Mathematical modeling of the frequency dependency of the real part of the Clausius–Mossotti factor34 was simulated by Matlab using parameters from the literature, listed in Table 1. The Clausius–Mossotti (CM) factor was defined by:
where εc and εm are the relative permittivity of platelet cytoplasm and membrane.
2D mathematical modeling of the electrodynamic force, generated by non-uniform electric field, exerted on a single platelet surface was simulated by finite element analysis software, Comsol Multiphysics 4.4 (Comsol, Burlington, MA). The platelet was assumed as a linear, isotropic and lossy dielectric single shell sphere trapped on an electrode tip and submersed in a lossy dielectric medium. Relative permittivity of lossy dieletric was defined as:
where ε′ is the real part of permittivity, σ is the electric conductivity and ω is the angular frequency. Electric field induced electromechanical properties were governed by the Maxwell equation:
with the boundaries condition on cell-medium interface of:
The magnetic field intensity (H) was assumed as zero in the calculation. Electric field intensity (E) and displacement (D) are calculated by the gradient of potential (V):
where εr, ε0 and εm is the relative permittivity of the medium, vacuum and platelet membrane respectively, σm is the electric conductivity of cell membrane, dm is membrane thickness, J1 and J2 are current density of internal and external boundaries, t is time, Je is the external source current density and n is vector normal to surface (S).
Electrodynamic force (F) applied on the cell surface can be estimated by integrating the Maxwells’s stress tensor (T) over the cell surface, given by:
where Ω represent the cell body, d is the out-of-plane thickness, which assumed as the focal length of the microscope objective.7
Student’s t test was performed to assess the statistical significance of the experimental results. Values statistically significant at p<0.05 were considered a difference.
Microelectrode chip design was developed via a modification of a castellated (square indentations or turret-like) microelectrode array geometry.46,61 Under positive DEP, particles are trapped in the regions of the strongest electric field.46 As in Fig. 2, the triangular tip design (Fig. 2c and and2e)2e) enabled a more confined, single-point trapping position, compared to a castellated or parallel finger electrode layout.67 This allowed more ready observation of single cell behavior, versus multiple cell trapping more likely with castellated or finger-like designs (Fig. 2b and and2d).2d). One key parameter to achieve trapping is the magnitude of electric field, defined as the potential difference against separation distance across electrodes. Microelectrodes with gap distances of 10 μm were tested to provide sufficient field strength for trapping and deforming platelets under a potential of 90–150 Vpk–pk. To withstand such high input voltages, a titanium–gold–titanium (Ti–Au–Ti) sandwich structure was utilized to fabricate the chip. Titanium has relatively lower thermal conductivity and better biocompatibility25 compared to most metals. Moreover, a thin layer of titanium dioxide film formed on top of the microelectrode helped prevent bubble formation or deterioration of the electrode from high voltages.11 However, as titanium has a comparably low electrical conductivity against other metals, a gold layer was embedded as the middle layer to oppose this drawback. We found in our studies that our designed construct could be readily and reproducibly fabricated.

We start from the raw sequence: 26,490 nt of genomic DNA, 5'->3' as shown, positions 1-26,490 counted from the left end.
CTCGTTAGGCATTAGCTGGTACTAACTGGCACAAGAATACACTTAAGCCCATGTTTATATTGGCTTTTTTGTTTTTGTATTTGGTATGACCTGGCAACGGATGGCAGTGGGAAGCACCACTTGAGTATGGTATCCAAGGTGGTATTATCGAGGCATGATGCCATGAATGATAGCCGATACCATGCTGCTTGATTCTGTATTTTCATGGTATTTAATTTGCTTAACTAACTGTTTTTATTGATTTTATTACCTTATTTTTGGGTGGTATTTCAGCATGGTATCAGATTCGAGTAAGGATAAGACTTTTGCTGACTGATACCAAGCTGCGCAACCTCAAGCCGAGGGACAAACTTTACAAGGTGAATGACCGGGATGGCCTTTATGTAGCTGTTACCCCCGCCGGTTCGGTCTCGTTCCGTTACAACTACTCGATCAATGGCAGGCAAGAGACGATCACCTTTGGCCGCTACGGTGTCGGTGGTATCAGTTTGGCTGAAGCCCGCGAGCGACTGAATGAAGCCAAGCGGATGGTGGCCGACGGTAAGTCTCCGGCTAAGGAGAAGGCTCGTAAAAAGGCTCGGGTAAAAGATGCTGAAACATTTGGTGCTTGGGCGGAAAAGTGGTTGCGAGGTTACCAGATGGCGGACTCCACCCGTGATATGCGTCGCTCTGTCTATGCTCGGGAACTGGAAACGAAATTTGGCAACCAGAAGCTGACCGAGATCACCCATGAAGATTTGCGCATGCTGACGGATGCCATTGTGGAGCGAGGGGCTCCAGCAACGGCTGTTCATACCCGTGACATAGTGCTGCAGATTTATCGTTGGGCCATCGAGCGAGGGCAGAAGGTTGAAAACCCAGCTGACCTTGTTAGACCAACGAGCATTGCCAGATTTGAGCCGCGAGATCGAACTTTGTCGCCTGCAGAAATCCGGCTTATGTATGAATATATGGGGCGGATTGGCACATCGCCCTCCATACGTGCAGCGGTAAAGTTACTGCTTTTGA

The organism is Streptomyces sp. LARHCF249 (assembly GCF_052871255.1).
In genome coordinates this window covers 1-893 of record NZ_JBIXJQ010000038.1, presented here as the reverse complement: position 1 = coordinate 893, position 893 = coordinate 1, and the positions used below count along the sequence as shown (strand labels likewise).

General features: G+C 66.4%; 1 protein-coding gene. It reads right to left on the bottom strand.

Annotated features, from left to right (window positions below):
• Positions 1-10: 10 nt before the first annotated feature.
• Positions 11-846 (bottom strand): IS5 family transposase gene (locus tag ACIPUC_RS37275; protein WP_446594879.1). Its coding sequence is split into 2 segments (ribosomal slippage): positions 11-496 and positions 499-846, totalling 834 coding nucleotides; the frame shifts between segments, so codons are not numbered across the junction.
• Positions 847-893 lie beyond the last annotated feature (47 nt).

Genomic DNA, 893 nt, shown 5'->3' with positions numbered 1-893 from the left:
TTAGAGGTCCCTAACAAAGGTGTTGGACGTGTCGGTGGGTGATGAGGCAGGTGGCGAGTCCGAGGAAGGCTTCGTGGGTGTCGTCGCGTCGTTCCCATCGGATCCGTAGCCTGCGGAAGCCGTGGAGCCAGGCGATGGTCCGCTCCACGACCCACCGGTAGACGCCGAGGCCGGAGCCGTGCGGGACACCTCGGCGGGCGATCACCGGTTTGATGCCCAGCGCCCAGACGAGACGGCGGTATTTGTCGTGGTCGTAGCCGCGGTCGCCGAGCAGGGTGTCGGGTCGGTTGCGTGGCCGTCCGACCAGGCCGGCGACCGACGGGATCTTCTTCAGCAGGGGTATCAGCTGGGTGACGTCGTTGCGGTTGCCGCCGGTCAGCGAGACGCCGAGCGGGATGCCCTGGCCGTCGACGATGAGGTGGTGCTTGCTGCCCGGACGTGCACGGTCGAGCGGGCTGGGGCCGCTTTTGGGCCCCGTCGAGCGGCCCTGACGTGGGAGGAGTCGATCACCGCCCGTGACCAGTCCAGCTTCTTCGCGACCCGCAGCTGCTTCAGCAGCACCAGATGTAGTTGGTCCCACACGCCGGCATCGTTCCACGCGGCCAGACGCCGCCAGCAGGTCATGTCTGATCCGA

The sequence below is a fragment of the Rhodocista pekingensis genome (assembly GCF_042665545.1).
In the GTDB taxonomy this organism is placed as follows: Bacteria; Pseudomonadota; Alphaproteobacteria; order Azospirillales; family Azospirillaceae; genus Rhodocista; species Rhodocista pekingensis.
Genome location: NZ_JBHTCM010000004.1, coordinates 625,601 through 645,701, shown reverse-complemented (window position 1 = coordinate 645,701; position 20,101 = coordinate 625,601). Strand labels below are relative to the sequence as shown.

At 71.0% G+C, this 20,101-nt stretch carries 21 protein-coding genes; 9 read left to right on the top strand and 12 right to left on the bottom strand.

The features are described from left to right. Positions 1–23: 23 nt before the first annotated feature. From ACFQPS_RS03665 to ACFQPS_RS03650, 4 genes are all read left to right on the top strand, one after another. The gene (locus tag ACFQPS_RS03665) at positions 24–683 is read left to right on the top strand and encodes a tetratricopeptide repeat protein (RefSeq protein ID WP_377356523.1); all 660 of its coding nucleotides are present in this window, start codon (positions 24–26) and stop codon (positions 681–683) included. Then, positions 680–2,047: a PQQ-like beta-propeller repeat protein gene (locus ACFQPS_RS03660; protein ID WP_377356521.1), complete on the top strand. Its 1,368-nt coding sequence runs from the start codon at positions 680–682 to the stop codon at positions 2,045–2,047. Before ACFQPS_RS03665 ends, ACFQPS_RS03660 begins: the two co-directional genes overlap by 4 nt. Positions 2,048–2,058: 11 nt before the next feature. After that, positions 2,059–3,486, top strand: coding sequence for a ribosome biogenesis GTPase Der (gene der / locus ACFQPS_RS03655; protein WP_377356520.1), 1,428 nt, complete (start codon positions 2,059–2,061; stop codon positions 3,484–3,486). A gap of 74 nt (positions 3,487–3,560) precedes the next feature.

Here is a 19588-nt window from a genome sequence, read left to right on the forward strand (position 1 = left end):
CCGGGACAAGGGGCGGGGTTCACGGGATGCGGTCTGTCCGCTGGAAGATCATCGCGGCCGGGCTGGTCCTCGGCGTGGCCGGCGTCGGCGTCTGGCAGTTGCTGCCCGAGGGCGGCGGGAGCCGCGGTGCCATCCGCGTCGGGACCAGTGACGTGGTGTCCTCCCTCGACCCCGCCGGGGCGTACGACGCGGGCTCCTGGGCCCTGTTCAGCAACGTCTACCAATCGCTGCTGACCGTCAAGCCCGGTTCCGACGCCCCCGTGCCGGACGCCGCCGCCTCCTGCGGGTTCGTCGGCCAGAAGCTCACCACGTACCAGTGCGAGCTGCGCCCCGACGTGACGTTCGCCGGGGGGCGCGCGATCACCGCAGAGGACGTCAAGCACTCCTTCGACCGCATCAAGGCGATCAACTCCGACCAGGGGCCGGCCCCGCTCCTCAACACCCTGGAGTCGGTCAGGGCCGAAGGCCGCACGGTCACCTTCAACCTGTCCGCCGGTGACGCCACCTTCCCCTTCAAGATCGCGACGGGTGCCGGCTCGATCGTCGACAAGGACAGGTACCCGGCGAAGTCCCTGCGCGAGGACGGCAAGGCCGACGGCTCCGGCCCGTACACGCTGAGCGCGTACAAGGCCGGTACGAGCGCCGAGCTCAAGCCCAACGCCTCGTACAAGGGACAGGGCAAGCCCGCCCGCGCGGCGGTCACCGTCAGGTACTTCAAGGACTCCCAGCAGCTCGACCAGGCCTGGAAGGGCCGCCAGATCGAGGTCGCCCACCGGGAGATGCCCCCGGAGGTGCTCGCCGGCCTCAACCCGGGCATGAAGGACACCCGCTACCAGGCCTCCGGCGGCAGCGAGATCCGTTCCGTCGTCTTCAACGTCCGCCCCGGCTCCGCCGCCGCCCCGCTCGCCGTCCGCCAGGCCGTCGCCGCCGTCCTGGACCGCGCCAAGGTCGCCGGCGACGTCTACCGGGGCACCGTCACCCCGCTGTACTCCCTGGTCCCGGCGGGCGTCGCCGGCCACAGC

DEP imparted via our fabricated microelectrode chips was found to readily and reliably capture and trap platelets. Capture of platelets on microelectrode tip edges was observed when a gradually increasing AC voltage from 90 to 150 Vpk–pk at 1 MHz was applied. Theoretically, DEP is a lateral motion generated on uncharged particles due to polarization induced by non-uniform electric field.26 The time averaged DEP force exerted on platelets was obtained by:
where |Erms|2 is the time-averaged root-mean-square magnitude of electric field intensity and Re[K(ω)] is the real part of Clausius–Mossotti (CM) factor, which determines the magnitude and direction of DEP force.